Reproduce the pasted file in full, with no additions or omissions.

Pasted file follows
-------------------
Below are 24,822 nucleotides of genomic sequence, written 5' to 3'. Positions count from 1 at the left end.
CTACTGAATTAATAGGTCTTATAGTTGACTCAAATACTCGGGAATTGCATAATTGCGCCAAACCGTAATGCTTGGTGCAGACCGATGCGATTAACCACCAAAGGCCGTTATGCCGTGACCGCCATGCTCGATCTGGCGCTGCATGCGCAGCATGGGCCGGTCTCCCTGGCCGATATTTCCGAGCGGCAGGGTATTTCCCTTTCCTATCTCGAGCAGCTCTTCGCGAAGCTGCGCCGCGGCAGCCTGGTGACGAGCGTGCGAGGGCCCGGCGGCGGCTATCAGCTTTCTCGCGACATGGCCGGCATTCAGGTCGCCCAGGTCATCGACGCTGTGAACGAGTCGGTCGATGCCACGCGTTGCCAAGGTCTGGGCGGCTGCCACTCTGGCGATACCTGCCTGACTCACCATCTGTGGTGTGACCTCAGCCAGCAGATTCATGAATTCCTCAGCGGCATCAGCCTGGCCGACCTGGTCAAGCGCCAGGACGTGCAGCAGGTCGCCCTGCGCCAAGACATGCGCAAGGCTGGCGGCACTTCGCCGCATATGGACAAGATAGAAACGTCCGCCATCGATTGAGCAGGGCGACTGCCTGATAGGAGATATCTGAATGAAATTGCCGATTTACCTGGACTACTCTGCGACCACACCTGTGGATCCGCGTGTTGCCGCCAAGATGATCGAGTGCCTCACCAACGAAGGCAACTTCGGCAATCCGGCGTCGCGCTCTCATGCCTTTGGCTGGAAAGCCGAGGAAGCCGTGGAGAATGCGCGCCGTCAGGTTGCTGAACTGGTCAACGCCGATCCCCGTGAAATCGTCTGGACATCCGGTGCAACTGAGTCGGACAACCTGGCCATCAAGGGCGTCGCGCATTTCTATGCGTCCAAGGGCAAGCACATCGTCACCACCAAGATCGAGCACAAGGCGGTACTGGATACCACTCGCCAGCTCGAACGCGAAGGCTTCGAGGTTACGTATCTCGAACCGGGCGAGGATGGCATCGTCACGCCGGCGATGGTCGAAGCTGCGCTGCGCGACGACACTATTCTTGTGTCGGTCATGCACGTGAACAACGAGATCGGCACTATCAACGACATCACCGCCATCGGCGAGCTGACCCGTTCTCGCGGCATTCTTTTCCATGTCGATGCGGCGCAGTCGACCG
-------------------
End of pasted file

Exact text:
Below are 24,822 nucleotides of genomic sequence, written 5' to 3'. Positions count from 1 at the left end.
CTACTGAATTAATAGGTCTTATAGTTGACTCAAATACTCGGGAATTGCATAATTGCGCCAAACCGTAATGCTTGGTGCAGACCGATGCGATTAACCACCAAAGGCCGTTATGCCGTGACCGCCATGCTCGATCTGGCGCTGCATGCGCAGCATGGGCCGGTCTCCCTGGCCGATATTTCCGAGCGGCAGGGTATTTCCCTTTCCTATCTCGAGCAGCTCTTCGCGAAGCTGCGCCGCGGCAGCCTGGTGACGAGCGTGCGAGGGCCCGGCGGCGGCTATCAGCTTTCTCGCGACATGGCCGGCATTCAGGTCGCCCAGGTCATCGACGCTGTGAACGAGTCGGTCGATGCCACGCGTTGCCAAGGTCTGGGCGGCTGCCACTCTGGCGATACCTGCCTGACTCACCATCTGTGGTGTGACCTCAGCCAGCAGATTCATGAATTCCTCAGCGGCATCAGCCTGGCCGACCTGGTCAAGCGCCAGGACGTGCAGCAGGTCGCCCTGCGCCAAGACATGCGCAAGGCTGGCGGCACTTCGCCGCATATGGACAAGATAGAAACGTCCGCCATCGATTGAGCAGGGCGACTGCCTGATAGGAGATATCTGAATGAAATTGCCGATTTACCTGGACTACTCTGCGACCACACCTGTGGATCCGCGTGTTGCCGCCAAGATGATCGAGTGCCTCACCAACGAAGGCAACTTCGGCAATCCGGCGTCGCGCTCTCATGCCTTTGGCTGGAAAGCCGAGGAAGCCGTGGAGAATGCGCGCCGTCAGGTTGCTGAACTGGTCAACGCCGATCCCCGTGAAATCGTCTGGACATCCGGTGCAACTGAGTCGGACAACCTGGCCATCAAGGGCGTCGCGCATTTCTATGCGTCCAAGGGCAAGCACATCGTCACCACCAAGATCGAGCACAAGGCGGTACTGGATACCACTCGCCAGCTCGAACGCGAAGGCTTCGAGGTTACGTATCTCGAACCGGGCGAGGATGGCATCGTCACGCCGGCGATGGTCGAAGCTGCGCTGCGCGACGACACTATTCTTGTGTCGGTCATGCACGTGAACAACGAGATCGGCACTATCAACGACATCACCGCCATCGGCGAGCTGACCCGTTCTCGCGGCATTCTTTTCCATGTCGATGCGGCGCAGTCGACCG